Minnesota DNR debunks fear among deer hunters

April 29, 2024

ST. PAUL, Minn. – A recent article published by Field and Stream has sparked unnecessary fear and panic among Minnesota deer hunters according to the Minnesota DNR.

Chronic Wasting Disease is a fatal brain disease from contaminated venison. A recent report stated that CWD was the cause of death of two hunters.

The Minnesota Department of Natural Resource’s Michelle Carstensen quickly debunked this story.

“The news article that was published in Field and Stream made it believe that for the first time ever, two humans were confirmed to have chronic wasting disease,” says Carstensen. “That announcement alone made the article go viral and it took digging into the article to realize there was no actual connection to chronic wasting disease.”

She adds that the story just isn’t accurate.

“The biggest concerning part of this report was that there was actually no factual evidence to link the discovery that the two elderly gentlemen had a Creutzfeldt-Jakob disease with chronic wasting disease, so there was no actual connection,” she said.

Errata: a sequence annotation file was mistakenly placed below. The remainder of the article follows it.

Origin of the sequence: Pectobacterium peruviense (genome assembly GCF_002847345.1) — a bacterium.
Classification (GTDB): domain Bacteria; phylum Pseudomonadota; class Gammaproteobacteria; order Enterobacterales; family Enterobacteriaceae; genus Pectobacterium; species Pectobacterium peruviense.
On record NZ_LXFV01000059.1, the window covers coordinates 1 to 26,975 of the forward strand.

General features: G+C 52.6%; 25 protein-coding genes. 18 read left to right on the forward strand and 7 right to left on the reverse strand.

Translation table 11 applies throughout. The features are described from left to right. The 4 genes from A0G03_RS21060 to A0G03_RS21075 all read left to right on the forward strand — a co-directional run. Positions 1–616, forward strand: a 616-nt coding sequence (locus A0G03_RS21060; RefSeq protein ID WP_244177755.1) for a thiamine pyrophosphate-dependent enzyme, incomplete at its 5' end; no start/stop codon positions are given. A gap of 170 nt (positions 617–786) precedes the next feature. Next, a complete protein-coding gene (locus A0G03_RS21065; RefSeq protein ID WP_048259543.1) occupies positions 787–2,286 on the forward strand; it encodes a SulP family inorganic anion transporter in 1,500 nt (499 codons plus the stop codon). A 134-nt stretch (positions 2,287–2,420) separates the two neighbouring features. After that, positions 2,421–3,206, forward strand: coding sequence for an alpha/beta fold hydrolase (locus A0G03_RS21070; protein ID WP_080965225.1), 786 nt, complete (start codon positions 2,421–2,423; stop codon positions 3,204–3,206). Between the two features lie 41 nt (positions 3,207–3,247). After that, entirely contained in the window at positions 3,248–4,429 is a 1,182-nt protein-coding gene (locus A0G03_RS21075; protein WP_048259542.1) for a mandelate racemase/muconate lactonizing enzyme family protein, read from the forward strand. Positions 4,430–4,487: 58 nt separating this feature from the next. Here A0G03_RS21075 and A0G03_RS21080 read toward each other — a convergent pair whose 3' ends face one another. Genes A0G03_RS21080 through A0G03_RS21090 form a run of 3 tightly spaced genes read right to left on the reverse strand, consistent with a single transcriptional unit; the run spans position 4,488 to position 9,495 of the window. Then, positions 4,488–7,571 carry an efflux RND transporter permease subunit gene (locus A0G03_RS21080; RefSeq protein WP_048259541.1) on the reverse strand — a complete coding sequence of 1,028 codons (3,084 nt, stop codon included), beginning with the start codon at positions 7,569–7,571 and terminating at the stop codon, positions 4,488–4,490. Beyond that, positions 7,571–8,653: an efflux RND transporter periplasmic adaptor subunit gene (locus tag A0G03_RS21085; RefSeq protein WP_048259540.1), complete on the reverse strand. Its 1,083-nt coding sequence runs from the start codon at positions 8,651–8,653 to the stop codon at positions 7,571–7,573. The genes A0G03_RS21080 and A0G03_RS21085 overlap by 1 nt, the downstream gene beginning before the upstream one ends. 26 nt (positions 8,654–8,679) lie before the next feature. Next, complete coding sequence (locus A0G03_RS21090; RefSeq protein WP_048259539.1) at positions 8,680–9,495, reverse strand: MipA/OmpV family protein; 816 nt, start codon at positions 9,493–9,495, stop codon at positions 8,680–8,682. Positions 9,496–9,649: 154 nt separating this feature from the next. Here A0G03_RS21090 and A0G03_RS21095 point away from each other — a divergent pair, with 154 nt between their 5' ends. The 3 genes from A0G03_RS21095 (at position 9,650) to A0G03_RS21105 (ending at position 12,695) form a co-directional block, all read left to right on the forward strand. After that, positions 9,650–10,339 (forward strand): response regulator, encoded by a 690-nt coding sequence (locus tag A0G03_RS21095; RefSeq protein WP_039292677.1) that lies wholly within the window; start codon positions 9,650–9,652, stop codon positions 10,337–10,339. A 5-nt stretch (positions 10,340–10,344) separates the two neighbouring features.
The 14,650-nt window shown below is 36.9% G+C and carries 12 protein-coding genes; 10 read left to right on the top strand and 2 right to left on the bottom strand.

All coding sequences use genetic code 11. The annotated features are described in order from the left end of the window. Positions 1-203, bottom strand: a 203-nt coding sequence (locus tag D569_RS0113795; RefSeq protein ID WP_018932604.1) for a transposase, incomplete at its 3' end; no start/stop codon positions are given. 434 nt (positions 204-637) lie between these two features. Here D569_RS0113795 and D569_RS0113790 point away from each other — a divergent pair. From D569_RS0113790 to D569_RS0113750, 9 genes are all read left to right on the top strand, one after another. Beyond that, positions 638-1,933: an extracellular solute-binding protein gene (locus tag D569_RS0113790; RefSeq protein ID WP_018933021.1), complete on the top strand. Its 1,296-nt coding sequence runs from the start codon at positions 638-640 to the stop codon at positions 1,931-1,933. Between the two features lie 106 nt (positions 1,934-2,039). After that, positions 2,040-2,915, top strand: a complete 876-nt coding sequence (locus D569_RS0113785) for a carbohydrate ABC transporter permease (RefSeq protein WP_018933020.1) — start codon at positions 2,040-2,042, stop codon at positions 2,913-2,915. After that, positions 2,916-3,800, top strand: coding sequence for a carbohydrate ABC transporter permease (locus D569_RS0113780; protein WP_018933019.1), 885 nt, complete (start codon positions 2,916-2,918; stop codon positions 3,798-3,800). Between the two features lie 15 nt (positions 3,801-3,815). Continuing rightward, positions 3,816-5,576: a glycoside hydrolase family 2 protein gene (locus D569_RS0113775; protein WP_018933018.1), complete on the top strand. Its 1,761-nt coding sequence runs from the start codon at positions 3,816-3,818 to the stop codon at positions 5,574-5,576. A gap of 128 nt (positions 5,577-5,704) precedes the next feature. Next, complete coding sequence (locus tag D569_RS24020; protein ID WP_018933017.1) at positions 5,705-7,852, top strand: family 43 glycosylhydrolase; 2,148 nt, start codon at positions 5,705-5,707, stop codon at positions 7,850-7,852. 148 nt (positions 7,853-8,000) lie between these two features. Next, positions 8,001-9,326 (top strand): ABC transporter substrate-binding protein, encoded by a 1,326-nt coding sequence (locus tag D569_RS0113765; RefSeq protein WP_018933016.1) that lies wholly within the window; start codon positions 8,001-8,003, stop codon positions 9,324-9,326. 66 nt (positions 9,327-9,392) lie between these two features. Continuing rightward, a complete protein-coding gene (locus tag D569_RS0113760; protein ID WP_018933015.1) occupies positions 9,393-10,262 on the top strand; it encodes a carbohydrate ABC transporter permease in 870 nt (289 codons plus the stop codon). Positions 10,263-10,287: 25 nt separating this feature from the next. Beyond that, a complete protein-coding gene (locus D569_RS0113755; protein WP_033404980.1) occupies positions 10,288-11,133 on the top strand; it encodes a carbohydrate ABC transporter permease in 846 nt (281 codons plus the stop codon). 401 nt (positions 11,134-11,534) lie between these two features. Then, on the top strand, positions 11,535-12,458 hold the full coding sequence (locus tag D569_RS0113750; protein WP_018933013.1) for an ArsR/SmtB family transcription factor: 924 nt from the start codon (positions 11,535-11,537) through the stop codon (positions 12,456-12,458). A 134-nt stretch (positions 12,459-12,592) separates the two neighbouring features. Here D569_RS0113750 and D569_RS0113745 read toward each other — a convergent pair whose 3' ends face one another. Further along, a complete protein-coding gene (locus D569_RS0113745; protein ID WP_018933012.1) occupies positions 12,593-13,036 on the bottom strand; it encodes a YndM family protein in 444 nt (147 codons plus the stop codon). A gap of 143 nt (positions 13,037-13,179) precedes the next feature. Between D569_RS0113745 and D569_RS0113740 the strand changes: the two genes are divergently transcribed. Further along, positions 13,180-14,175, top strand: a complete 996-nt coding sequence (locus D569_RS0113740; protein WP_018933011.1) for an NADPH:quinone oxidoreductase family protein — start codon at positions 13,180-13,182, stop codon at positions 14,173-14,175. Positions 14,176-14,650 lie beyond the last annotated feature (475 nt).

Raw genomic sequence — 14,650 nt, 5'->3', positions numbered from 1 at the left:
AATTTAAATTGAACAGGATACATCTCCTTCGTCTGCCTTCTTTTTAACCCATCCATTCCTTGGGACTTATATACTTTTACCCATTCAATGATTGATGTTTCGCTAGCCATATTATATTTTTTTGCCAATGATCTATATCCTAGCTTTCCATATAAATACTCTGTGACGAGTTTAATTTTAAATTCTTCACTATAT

Creutzfeldt-Jakob disease (CJD) is a rare, rapidly worsening brain disorder that causes unique changes in brain tissue and affects muscle coordination thinking, and memory. There are about 350 cases per year in the U.S.

The National Deer Association is also chiming in saying the report is causing undue alarm about human health and CWD.

“Nothing about this new report changes current knowledge or guidance on CWD in deer,” says the NDA. “The evidence remains strong that CWD in deer and elk is not causing disease among hunters who consume infected animals.”

Carstensen says recommendations from the Centers for Disease Control are still in place to have hunters test their deer if hunting in areas with CWD.